There's nary a stand-up guy to be found in Lewis case

This Just In...

June 01, 2000|By Dan Rodricks

FROM THE Cobalt Lounge to the place where Jacinth Baker and Richard Lollar were stabbed to death, it's all downhill. The sidewalk where the fight erupted on the morning after the Super Bowl has a distinct grade to it.

Something else: East Paces Ferry Road is much narrower than press photographs or television video would lead you to believe. The now infamous street in the hip-and-happenin' Buckhead section of north Atlanta is well-lighted and busy. A lot of people must have seen what happened there.

Certainly more than have testified in the murder trial of Ray Lewis and his two buddies.

And among those who were there between 3 a.m. and 4 a.m. on Jan. 31 -- and who have been compelled to testify for the prosecution -- there's not a hero among them. That is, unless you stretch to consider Marlin Burros, who got a handgun and fired it seven times at Lewis' fleeing limousine, a stand-up guy.

But Burros, of course, didn't stay around to render aid to the victims or help police find their killers.

It's hard to find anyone who did.

Not even friends of the victims did.

The killings were gruesome, and what happened in their immediate aftermath wasn't all that pretty, either.

Jeff Gwen, the rapper from Ohio known as Chino Nino, saw the fight on East Paces Ferry. He found his friends' bloodied bodies in the road. He leaned down and touched Lollar on the cheek. He saw Lollar's eyes roll. But Gwen didn't stick around. He's on probation from a marijuana possession case in Ohio and wasn't even supposed to be in Atlanta. He beat it out of Buckhead fast.

The handgun Marlin Burros used to try to stop the limousine had been illegally purchased. He wasn't about to stick around, drop the weapon, put up his hands and try to justify the shooting.

Lemetrice Twitty, another Akron guy who had been partying with friends at the Cobalt, was greatly disturbed by the attack on Baker and Lollar, but not enough to keep him from finishing his big night with a visit to a woman's house. As police and paramedics arrived on East Paces Ferry, Twitty retired to the comfort of a woman named Mimi.

Chris Shinholster, another friend of the victims and a witness to the fighting, scooted, too. Shinholster said he was scared, even though the fight was over and the men he'd identified as combatants had fled in the limousine.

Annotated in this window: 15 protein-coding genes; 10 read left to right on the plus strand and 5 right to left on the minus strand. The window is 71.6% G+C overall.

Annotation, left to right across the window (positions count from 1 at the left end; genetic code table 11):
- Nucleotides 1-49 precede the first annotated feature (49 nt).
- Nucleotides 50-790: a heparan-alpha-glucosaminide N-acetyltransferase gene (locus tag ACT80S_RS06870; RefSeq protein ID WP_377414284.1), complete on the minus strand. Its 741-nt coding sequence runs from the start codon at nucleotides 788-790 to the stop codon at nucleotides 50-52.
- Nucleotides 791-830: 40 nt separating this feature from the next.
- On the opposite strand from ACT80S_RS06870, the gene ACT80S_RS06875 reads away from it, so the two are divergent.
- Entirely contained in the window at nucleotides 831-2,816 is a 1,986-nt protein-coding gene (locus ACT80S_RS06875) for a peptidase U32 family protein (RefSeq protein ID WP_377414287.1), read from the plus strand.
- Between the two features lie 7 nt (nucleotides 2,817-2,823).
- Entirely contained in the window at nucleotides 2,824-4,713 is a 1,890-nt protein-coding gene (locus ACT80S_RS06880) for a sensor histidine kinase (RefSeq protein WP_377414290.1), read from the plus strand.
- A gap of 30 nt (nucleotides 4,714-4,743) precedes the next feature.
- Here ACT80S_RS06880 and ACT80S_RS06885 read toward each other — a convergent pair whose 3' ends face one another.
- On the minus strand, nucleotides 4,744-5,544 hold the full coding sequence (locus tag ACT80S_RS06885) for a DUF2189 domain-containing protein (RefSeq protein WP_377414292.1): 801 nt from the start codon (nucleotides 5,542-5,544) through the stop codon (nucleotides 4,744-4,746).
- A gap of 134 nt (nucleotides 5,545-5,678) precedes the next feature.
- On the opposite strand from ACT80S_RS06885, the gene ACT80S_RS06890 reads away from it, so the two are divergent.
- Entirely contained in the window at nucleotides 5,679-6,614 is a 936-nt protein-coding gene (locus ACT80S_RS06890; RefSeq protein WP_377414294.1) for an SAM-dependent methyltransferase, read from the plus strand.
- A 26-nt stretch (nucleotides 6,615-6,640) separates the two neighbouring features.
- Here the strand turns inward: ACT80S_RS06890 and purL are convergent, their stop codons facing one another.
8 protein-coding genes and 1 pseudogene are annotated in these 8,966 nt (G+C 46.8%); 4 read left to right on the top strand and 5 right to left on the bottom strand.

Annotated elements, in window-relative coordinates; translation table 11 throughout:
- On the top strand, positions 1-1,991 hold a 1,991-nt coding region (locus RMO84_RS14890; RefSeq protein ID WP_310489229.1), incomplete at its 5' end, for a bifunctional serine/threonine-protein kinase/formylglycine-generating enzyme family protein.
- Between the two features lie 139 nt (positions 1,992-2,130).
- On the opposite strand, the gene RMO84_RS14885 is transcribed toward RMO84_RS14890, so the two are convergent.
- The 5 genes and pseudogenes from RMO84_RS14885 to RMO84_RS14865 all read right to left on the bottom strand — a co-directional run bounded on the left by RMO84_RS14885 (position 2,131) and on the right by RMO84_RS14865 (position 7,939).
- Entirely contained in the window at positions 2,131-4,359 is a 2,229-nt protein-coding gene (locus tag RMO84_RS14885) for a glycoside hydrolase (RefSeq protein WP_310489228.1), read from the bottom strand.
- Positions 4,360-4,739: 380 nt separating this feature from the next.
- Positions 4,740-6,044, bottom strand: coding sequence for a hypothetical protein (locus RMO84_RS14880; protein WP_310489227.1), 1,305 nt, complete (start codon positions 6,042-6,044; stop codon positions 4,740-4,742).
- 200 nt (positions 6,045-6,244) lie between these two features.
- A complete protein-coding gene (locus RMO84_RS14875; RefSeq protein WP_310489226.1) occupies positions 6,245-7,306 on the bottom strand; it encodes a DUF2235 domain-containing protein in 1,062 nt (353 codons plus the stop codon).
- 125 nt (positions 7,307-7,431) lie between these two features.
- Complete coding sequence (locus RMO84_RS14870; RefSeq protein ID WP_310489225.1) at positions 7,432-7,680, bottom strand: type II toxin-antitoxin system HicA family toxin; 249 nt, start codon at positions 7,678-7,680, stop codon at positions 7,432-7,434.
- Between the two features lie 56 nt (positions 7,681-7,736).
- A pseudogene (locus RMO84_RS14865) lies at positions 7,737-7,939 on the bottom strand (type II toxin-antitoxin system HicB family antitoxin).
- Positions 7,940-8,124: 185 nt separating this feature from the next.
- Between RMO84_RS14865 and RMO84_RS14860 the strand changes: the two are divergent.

Of course, Shinholster might have chosen to run for a simple reason: He's scared or mistrustful of police. If so, he's among many young African-American men who feel that way. That dynamic, more than anything, might explain why information leading to suspects in the Buckhead murder was so hard to come by and why the case against Lewis and pals is turning out to be so hard for the Fulton County district attorney to prove.

Though many more people must have been on East Paces Ferry as the clubs closed on one of the biggest nights in Atlanta's year, it's possible that the only man who was with Baker and Lollar as police arrived was Patrick Ozonu, a cabdriver.

Ozonu was appalled by the beating he'd witnessed and concerned about the condition of the young men in the street. He actually contacted a cop and positioned his taxi to block a car from leaving the scene of the stabbings. Ozonu, who's from Nigeria, provides the only sign of humanity in this story.

You won't find it among those from the Lewis limousine who testified in this case. None of them called the police or 911. None have been overly helpful with the investigation, either. One woman, Rehana Grant, got immunity from prosecution before she said anything, even though she'd done nothing wrong.

Grant's demand for immunity could simply be further testament to the extent of mistrust of the police and the judicial system, in Atlanta and everywhere.

Ray Lewis' defense lawyers assert that he was trying to stop the fight that led to the murders. Other attorneys suggest that Baker and Lollar might have been out to rob the flashy, mink-wrapped football player and his friends. The suggestion: The fighting on East Paces Ferry was in self-defense.

But what did Lewis do in the immediate aftermath of this mess?

According to testimony, he went back to his hotel and changed his clothes and sat in a chair and said, "I'm not going to end my career like this." He said that more than once, and several people heard it. Lewis also told his loyal limousine driver and his entourage "not to say anything" about what had happened. He called his driver a few times by cell phone to ask him if the police had come around.

In the immediate aftermath of the mess in Buckhead, his instinct was cover-up, not stand-up.

It's hard to find a stand-up guy in this case.

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